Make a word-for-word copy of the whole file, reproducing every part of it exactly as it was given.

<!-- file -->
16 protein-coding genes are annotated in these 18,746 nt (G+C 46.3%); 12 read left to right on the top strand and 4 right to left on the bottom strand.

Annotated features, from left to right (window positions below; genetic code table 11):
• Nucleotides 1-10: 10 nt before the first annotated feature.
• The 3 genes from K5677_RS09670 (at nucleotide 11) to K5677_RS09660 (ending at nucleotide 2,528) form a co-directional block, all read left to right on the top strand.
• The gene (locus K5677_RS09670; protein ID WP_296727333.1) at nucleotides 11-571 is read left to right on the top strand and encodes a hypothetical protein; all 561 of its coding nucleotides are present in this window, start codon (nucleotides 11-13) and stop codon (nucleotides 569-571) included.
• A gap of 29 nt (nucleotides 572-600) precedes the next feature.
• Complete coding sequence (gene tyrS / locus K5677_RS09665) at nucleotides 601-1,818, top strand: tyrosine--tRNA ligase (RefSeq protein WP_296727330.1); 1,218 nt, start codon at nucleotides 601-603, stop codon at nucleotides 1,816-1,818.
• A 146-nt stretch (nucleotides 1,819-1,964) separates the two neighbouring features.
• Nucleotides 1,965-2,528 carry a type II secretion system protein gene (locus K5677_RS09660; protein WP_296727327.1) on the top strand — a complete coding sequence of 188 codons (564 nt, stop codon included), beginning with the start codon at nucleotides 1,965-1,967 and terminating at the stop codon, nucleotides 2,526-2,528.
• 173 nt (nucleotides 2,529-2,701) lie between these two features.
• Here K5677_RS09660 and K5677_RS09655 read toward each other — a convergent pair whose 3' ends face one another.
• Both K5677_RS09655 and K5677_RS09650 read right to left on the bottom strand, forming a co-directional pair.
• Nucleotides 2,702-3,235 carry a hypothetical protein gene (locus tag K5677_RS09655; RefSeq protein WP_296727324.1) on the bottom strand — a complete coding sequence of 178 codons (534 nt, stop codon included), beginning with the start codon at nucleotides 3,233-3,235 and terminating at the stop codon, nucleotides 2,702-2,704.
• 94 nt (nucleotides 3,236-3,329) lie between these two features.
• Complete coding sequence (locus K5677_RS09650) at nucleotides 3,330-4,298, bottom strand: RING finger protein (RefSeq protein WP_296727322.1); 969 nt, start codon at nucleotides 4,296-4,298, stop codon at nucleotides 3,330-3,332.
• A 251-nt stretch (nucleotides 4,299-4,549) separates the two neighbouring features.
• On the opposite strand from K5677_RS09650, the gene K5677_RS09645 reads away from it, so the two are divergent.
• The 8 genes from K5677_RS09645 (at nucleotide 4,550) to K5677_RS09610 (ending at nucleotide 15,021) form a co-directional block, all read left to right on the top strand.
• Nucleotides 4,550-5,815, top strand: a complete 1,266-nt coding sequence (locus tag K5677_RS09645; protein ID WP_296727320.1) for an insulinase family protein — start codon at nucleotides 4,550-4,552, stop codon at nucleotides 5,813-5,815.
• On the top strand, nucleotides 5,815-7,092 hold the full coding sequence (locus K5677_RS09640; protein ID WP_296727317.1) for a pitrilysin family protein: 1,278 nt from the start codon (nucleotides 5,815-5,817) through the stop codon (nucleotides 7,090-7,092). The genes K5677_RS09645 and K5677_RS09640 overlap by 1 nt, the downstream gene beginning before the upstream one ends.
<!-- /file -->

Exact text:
16 protein-coding genes are annotated in these 18,746 nt (G+C 46.3%); 12 read left to right on the top strand and 4 right to left on the bottom strand.

Annotated features, from left to right (window positions below; genetic code table 11):
• Nucleotides 1-10: 10 nt before the first annotated feature.
• The 3 genes from K5677_RS09670 (at nucleotide 11) to K5677_RS09660 (ending at nucleotide 2,528) form a co-directional block, all read left to right on the top strand.
• The gene (locus K5677_RS09670; protein ID WP_296727333.1) at nucleotides 11-571 is read left to right on the top strand and encodes a hypothetical protein; all 561 of its coding nucleotides are present in this window, start codon (nucleotides 11-13) and stop codon (nucleotides 569-571) included.
• A gap of 29 nt (nucleotides 572-600) precedes the next feature.
• Complete coding sequence (gene tyrS / locus K5677_RS09665) at nucleotides 601-1,818, top strand: tyrosine--tRNA ligase (RefSeq protein WP_296727330.1); 1,218 nt, start codon at nucleotides 601-603, stop codon at nucleotides 1,816-1,818.
• A 146-nt stretch (nucleotides 1,819-1,964) separates the two neighbouring features.
• Nucleotides 1,965-2,528 carry a type II secretion system protein gene (locus K5677_RS09660; protein WP_296727327.1) on the top strand — a complete coding sequence of 188 codons (564 nt, stop codon included), beginning with the start codon at nucleotides 1,965-1,967 and terminating at the stop codon, nucleotides 2,526-2,528.
• 173 nt (nucleotides 2,529-2,701) lie between these two features.
• Here K5677_RS09660 and K5677_RS09655 read toward each other — a convergent pair whose 3' ends face one another.
• Both K5677_RS09655 and K5677_RS09650 read right to left on the bottom strand, forming a co-directional pair.
• Nucleotides 2,702-3,235 carry a hypothetical protein gene (locus tag K5677_RS09655; RefSeq protein WP_296727324.1) on the bottom strand — a complete coding sequence of 178 codons (534 nt, stop codon included), beginning with the start codon at nucleotides 3,233-3,235 and terminating at the stop codon, nucleotides 2,702-2,704.
• 94 nt (nucleotides 3,236-3,329) lie between these two features.
• Complete coding sequence (locus K5677_RS09650) at nucleotides 3,330-4,298, bottom strand: RING finger protein (RefSeq protein WP_296727322.1); 969 nt, start codon at nucleotides 4,296-4,298, stop codon at nucleotides 3,330-3,332.
• A 251-nt stretch (nucleotides 4,299-4,549) separates the two neighbouring features.
• On the opposite strand from K5677_RS09650, the gene K5677_RS09645 reads away from it, so the two are divergent.
• The 8 genes from K5677_RS09645 (at nucleotide 4,550) to K5677_RS09610 (ending at nucleotide 15,021) form a co-directional block, all read left to right on the top strand.
• Nucleotides 4,550-5,815, top strand: a complete 1,266-nt coding sequence (locus tag K5677_RS09645; protein ID WP_296727320.1) for an insulinase family protein — start codon at nucleotides 4,550-4,552, stop codon at nucleotides 5,813-5,815.
• On the top strand, nucleotides 5,815-7,092 hold the full coding sequence (locus K5677_RS09640; protein ID WP_296727317.1) for a pitrilysin family protein: 1,278 nt from the start codon (nucleotides 5,815-5,817) through the stop codon (nucleotides 7,090-7,092). The genes K5677_RS09645 and K5677_RS09640 overlap by 1 nt, the downstream gene beginning before the upstream one ends.